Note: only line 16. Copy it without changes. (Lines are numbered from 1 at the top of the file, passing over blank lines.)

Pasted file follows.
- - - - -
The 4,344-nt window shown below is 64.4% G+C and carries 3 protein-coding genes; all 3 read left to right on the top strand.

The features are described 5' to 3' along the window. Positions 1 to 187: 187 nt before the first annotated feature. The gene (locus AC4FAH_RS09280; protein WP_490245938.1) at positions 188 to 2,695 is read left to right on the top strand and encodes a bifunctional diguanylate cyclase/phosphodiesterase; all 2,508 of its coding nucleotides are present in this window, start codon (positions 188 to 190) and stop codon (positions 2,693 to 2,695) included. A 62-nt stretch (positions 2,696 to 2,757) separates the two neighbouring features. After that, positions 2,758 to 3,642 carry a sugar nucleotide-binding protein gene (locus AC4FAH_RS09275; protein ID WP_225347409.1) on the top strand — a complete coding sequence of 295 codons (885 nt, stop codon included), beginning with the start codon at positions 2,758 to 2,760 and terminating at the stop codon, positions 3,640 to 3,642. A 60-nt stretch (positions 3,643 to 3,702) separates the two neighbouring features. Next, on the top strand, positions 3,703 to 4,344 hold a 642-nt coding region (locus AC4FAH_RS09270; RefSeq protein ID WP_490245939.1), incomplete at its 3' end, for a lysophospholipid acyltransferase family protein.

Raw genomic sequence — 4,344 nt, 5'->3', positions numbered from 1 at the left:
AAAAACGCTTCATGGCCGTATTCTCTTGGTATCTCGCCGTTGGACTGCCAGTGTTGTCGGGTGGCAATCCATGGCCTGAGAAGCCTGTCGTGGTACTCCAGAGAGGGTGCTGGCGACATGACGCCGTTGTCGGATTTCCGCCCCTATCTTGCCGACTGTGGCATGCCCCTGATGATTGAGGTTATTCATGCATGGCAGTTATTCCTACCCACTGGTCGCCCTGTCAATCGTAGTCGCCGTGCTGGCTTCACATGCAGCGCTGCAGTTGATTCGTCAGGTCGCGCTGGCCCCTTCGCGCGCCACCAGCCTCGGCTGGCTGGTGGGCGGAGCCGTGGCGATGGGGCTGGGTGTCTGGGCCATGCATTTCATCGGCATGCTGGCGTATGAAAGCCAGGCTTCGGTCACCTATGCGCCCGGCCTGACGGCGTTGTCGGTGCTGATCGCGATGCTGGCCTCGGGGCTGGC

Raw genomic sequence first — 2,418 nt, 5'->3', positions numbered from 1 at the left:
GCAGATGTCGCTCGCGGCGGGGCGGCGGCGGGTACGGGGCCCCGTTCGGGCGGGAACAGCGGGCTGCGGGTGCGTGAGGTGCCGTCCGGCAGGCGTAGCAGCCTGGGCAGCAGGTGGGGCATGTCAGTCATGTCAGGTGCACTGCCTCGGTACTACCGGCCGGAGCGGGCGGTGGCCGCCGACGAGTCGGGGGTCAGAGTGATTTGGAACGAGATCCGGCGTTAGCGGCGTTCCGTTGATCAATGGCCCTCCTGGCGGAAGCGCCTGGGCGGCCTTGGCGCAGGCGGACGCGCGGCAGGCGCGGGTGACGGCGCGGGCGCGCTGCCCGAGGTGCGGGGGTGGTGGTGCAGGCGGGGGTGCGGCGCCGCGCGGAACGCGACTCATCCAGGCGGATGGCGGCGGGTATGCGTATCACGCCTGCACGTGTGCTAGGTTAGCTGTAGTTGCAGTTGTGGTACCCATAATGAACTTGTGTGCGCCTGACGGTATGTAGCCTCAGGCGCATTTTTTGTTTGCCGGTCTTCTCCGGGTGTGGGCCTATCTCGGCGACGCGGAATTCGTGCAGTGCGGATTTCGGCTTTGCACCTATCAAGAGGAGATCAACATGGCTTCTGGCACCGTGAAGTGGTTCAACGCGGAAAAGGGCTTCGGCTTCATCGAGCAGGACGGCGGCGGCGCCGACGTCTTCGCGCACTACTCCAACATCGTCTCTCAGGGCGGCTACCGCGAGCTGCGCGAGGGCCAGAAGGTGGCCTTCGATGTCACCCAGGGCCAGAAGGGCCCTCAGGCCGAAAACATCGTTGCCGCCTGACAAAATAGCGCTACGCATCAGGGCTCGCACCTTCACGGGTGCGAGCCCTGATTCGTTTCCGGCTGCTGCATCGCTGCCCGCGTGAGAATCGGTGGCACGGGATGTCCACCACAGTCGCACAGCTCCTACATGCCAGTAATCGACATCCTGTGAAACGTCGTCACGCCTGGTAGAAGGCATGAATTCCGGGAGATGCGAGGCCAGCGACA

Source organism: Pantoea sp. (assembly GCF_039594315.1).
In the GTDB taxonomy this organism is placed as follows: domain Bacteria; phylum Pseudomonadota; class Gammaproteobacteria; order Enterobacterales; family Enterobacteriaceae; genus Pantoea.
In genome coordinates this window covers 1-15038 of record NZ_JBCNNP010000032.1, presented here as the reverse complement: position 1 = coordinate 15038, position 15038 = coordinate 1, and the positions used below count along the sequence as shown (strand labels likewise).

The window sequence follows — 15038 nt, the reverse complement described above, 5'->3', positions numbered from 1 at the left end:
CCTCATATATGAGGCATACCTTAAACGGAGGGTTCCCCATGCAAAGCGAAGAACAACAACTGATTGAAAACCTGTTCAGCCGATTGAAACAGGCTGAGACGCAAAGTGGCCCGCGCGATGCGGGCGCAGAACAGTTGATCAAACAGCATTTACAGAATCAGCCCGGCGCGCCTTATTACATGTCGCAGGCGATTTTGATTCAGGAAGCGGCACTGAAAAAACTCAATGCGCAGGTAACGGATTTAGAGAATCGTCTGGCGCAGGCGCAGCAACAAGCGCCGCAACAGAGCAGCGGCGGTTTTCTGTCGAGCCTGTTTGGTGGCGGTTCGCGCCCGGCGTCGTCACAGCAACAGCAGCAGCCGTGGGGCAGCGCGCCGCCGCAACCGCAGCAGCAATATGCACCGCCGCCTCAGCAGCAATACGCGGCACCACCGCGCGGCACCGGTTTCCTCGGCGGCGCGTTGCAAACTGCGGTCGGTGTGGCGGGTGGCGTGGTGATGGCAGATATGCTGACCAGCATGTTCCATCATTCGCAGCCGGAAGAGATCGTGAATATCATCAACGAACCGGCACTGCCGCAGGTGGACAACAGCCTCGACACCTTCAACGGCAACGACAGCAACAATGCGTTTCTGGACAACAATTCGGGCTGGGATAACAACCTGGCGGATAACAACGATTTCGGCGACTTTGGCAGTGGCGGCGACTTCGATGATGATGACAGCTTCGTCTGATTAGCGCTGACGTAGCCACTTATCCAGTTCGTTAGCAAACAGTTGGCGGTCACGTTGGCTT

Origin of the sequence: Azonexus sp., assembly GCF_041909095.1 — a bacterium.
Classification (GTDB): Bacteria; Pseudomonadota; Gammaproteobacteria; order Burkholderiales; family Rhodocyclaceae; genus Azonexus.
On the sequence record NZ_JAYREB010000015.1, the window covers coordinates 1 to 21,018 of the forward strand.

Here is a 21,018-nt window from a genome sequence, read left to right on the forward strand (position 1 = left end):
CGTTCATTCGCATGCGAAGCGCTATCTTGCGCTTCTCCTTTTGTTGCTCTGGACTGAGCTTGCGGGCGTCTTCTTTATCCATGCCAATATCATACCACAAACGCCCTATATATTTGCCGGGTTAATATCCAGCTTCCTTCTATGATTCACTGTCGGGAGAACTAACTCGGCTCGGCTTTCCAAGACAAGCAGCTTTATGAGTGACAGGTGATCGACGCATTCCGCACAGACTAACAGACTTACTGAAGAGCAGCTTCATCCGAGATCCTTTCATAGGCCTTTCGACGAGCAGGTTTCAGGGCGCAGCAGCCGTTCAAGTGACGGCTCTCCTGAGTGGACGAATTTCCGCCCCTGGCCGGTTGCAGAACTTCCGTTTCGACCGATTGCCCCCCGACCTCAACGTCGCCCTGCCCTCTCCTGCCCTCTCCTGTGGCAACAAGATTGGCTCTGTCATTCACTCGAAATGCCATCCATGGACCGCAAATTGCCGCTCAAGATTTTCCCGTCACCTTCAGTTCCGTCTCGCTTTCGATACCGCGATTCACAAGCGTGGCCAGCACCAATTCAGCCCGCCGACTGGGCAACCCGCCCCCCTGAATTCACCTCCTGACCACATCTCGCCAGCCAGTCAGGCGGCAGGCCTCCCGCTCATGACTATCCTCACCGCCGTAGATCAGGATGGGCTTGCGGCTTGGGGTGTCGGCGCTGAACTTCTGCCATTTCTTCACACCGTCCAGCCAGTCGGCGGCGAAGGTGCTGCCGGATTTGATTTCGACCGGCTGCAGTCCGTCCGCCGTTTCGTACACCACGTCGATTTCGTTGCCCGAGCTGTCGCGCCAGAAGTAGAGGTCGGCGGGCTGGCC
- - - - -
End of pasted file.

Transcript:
CGTTCATTCGCATGCGAAGCGCTATCTTGCGCTTCTCCTTTTGTTGCTCTGGACTGAGCTTGCGGGCGTCTTCTTTATCCATGCCAATATCATACCACAAACGCCCTATATATTTGCCGGGTTAATATCCAGCTTCCTTCTATGATTCACTGTCGGGAGAACTAACTCGGCTCGGCTTTCCAAGACAAGCAGCTTTATGAGTGACAGGTGATCGACGCATTCCGCACAGACTAACAGACTTACTGAAGAGCAGCTTCATCCGAGATCCTTTCATAGGCCTTTCGACGAGCAGGTTTCAGGGCGCAGCAGCCGTTCAAGTGACGGCTCTCCTGAGTGGACGAATTTCCGCCCCTGGCCGGTTGCAGAACTTCCGTTTCGACCGATTGCCCCCCGACCTCAACGTCGCCCTGCCCTCTCCTGCCCTCTCCTGTGGCAACAAGATTGGCTCTGTCATTCACTCGAAATGCCATCCATGGACCGCAAATTGCCGCTCAAGATTTTCCCGTCACCTTCAGTTCCGTCTCGCTTTCGATACCGCGATTCACAAGCGTGGCCAGCACCAATTCAGCCCGCCGACTGGGCAACCCGCCCCCCTGAATTCACCTCCTGACCACATCTCGCCAGCCAGTCAGGCGGCAGGCCTCCCGCTCATGACTATCCTCACCGCCGTAGATCAGGATGGGCTTGCGGCTTGGGGTGTCGGCGCTGAACTTCTGCCATTTCTTCACACCGTCCAGCCAGTCGGCGGCGAAGGTGCTGCCGGATTTGATTTCGACCGGCTGCAGTCCGTCCGCCGTTTCGTACACCACGTCGATTTCGTTGCCCGAGCTGTCGCGCCAGAAGTAGAGGTCGGCGGGCTGGCC